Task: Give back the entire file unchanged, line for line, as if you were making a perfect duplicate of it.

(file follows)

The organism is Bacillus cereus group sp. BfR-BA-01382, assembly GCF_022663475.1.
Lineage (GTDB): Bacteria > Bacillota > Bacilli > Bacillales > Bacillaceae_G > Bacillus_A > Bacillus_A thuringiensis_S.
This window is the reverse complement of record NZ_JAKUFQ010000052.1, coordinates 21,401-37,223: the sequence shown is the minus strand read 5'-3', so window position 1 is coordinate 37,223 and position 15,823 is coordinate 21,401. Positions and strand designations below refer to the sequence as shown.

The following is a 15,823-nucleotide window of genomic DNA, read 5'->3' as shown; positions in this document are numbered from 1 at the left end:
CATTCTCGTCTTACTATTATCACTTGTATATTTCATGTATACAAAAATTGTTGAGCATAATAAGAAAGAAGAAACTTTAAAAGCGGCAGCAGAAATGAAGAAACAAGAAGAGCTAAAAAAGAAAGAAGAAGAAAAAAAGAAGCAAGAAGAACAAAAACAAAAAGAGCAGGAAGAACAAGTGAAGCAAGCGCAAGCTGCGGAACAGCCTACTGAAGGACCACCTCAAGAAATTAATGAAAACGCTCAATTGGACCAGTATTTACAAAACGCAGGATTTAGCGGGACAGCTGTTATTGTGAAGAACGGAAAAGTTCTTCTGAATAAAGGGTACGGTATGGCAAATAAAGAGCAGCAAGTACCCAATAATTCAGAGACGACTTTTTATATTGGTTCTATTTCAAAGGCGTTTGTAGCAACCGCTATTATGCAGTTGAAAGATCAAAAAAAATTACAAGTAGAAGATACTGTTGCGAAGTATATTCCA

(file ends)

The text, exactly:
The organism is Bacillus cereus group sp. BfR-BA-01382, assembly GCF_022663475.1.
Lineage (GTDB): Bacteria > Bacillota > Bacilli > Bacillales > Bacillaceae_G > Bacillus_A > Bacillus_A thuringiensis_S.
This window is the reverse complement of record NZ_JAKUFQ010000052.1, coordinates 21,401-37,223: the sequence shown is the minus strand read 5'-3', so window position 1 is coordinate 37,223 and position 15,823 is coordinate 21,401. Positions and strand designations below refer to the sequence as shown.

The following is a 15,823-nucleotide window of genomic DNA, read 5'->3' as shown; positions in this document are numbered from 1 at the left end:
CATTCTCGTCTTACTATTATCACTTGTATATTTCATGTATACAAAAATTGTTGAGCATAATAAGAAAGAAGAAACTTTAAAAGCGGCAGCAGAAATGAAGAAACAAGAAGAGCTAAAAAAGAAAGAAGAAGAAAAAAAGAAGCAAGAAGAACAAAAACAAAAAGAGCAGGAAGAACAAGTGAAGCAAGCGCAAGCTGCGGAACAGCCTACTGAAGGACCACCTCAAGAAATTAATGAAAACGCTCAATTGGACCAGTATTTACAAAACGCAGGATTTAGCGGGACAGCTGTTATTGTGAAGAACGGAAAAGTTCTTCTGAATAAAGGGTACGGTATGGCAAATAAAGAGCAGCAAGTACCCAATAATTCAGAGACGACTTTTTATATTGGTTCTATTTCAAAGGCGTTTGTAGCAACCGCTATTATGCAGTTGAAAGATCAAAAAAAATTACAAGTAGAAGATACTGTTGCGAAGTATATTCCA